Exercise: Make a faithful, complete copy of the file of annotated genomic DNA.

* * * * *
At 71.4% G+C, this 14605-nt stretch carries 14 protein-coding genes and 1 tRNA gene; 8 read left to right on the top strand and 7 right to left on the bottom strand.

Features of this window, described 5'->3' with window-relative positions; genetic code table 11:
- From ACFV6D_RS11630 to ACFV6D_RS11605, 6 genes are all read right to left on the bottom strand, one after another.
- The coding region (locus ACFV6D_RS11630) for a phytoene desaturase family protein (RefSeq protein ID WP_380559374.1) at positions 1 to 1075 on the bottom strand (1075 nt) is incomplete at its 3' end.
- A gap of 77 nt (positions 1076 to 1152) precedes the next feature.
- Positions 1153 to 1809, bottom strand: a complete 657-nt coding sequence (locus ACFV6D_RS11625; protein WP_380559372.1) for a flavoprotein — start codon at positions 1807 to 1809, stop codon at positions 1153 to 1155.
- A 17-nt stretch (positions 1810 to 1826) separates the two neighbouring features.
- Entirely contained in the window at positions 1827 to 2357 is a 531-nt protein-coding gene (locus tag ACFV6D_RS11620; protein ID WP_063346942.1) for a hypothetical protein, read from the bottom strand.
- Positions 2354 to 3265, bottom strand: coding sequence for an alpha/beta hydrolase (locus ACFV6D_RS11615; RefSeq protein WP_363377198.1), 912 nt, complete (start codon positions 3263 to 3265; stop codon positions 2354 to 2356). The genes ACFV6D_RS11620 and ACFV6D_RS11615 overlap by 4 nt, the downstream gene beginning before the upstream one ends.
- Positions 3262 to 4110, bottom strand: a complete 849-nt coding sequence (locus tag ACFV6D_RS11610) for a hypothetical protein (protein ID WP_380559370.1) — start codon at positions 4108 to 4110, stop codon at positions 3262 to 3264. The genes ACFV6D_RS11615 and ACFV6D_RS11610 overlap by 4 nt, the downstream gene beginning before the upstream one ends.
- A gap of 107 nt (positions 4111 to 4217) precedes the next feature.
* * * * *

At 71.4% G+C, this 14605-nt stretch carries 14 protein-coding genes and 1 tRNA gene; 8 read left to right on the top strand and 7 right to left on the bottom strand.

Features of this window, described 5'->3' with window-relative positions; genetic code table 11:
- From ACFV6D_RS11630 to ACFV6D_RS11605, 6 genes are all read right to left on the bottom strand, one after another.
- The coding region (locus ACFV6D_RS11630) for a phytoene desaturase family protein (RefSeq protein ID WP_380559374.1) at positions 1 to 1075 on the bottom strand (1075 nt) is incomplete at its 3' end.
- A gap of 77 nt (positions 1076 to 1152) precedes the next feature.
- Positions 1153 to 1809, bottom strand: a complete 657-nt coding sequence (locus ACFV6D_RS11625; protein WP_380559372.1) for a flavoprotein — start codon at positions 1807 to 1809, stop codon at positions 1153 to 1155.
- A 17-nt stretch (positions 1810 to 1826) separates the two neighbouring features.
- Entirely contained in the window at positions 1827 to 2357 is a 531-nt protein-coding gene (locus tag ACFV6D_RS11620; protein ID WP_063346942.1) for a hypothetical protein, read from the bottom strand.
- Positions 2354 to 3265, bottom strand: coding sequence for an alpha/beta hydrolase (locus ACFV6D_RS11615; RefSeq protein WP_363377198.1), 912 nt, complete (start codon positions 3263 to 3265; stop codon positions 2354 to 2356). The genes ACFV6D_RS11620 and ACFV6D_RS11615 overlap by 4 nt, the downstream gene beginning before the upstream one ends.
- Positions 3262 to 4110, bottom strand: a complete 849-nt coding sequence (locus tag ACFV6D_RS11610) for a hypothetical protein (protein ID WP_380559370.1) — start codon at positions 4108 to 4110, stop codon at positions 3262 to 3264. The genes ACFV6D_RS11615 and ACFV6D_RS11610 overlap by 4 nt, the downstream gene beginning before the upstream one ends.
- A gap of 107 nt (positions 4111 to 4217) precedes the next feature.